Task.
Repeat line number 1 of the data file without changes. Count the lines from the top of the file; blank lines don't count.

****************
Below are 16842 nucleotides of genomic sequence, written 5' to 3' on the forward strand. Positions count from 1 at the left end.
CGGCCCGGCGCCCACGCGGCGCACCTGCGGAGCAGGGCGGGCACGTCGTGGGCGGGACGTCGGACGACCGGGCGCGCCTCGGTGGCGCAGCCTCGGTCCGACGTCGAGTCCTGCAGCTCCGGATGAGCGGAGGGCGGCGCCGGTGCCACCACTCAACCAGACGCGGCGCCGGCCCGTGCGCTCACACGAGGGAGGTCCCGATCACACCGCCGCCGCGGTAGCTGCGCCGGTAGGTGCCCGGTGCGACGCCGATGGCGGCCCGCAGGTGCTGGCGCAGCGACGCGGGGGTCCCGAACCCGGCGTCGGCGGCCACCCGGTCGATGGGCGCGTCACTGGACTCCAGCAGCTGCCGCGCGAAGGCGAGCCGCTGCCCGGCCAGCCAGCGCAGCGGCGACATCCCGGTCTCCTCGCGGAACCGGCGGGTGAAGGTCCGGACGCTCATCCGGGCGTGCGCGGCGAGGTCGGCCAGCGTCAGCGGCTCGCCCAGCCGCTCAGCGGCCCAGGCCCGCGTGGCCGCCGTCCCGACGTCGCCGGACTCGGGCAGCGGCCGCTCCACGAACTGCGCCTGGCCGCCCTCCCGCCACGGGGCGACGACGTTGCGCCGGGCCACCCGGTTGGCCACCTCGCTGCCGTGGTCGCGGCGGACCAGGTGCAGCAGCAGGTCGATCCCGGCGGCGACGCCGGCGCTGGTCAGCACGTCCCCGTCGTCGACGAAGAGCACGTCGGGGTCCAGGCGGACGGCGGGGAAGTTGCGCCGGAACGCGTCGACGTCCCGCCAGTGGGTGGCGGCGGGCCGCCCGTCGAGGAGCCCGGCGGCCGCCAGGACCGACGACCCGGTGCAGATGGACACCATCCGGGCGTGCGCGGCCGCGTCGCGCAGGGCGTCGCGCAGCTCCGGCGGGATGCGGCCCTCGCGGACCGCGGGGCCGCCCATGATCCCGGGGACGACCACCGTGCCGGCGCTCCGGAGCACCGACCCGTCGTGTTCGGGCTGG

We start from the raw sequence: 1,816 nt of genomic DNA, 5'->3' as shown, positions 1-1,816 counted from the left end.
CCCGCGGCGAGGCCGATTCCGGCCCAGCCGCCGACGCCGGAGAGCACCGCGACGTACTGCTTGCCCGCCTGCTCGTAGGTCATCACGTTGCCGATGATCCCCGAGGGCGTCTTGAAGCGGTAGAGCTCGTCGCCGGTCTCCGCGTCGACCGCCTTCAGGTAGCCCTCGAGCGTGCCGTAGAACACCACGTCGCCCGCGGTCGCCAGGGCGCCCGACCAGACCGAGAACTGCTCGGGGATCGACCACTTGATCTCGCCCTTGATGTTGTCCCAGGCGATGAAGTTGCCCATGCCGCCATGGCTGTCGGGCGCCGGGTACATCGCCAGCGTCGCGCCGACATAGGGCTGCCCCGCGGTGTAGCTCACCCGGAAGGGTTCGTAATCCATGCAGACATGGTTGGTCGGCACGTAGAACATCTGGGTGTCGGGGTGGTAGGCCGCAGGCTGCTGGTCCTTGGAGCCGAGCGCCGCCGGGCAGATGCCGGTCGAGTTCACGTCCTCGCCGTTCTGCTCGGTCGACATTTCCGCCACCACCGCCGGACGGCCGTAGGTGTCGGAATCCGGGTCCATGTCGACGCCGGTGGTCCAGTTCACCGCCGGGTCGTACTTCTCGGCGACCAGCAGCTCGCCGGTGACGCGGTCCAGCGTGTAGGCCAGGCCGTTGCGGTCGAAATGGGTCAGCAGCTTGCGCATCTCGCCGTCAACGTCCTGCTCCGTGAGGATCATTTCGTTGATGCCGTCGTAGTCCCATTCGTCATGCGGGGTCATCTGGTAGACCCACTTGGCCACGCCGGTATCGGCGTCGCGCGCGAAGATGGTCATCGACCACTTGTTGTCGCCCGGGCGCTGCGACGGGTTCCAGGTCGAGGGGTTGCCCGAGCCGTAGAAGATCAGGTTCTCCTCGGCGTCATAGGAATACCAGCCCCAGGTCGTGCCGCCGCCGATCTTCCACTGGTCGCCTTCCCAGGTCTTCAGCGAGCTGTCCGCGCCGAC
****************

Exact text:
Below are 16842 nucleotides of genomic sequence, written 5' to 3' on the forward strand. Positions count from 1 at the left end.